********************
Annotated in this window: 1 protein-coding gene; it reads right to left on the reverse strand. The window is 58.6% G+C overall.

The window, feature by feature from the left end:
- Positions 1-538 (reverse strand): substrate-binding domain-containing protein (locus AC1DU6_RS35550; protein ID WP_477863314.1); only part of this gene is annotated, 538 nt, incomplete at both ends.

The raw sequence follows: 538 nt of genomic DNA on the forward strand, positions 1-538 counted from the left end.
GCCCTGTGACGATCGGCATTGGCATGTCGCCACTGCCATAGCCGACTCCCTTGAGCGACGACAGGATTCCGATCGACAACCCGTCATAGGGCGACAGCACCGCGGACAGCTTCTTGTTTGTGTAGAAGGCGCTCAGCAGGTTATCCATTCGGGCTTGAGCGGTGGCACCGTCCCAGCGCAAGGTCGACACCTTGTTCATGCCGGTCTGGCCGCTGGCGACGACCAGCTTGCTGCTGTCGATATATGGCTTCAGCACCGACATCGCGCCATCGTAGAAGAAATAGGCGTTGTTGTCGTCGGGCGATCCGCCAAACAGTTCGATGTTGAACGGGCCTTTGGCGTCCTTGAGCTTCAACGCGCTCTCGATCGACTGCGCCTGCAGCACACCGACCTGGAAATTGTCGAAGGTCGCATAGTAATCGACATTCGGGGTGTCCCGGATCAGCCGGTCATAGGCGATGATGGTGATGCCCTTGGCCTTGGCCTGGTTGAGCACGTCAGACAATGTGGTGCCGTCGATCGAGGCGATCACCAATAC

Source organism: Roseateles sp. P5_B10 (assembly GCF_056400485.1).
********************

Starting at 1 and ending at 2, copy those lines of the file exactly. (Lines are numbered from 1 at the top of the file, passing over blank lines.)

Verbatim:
Annotated in this window: 1 protein-coding gene; it reads right to left on the reverse strand. The window is 58.6% G+C overall.

The window, feature by feature from the left end: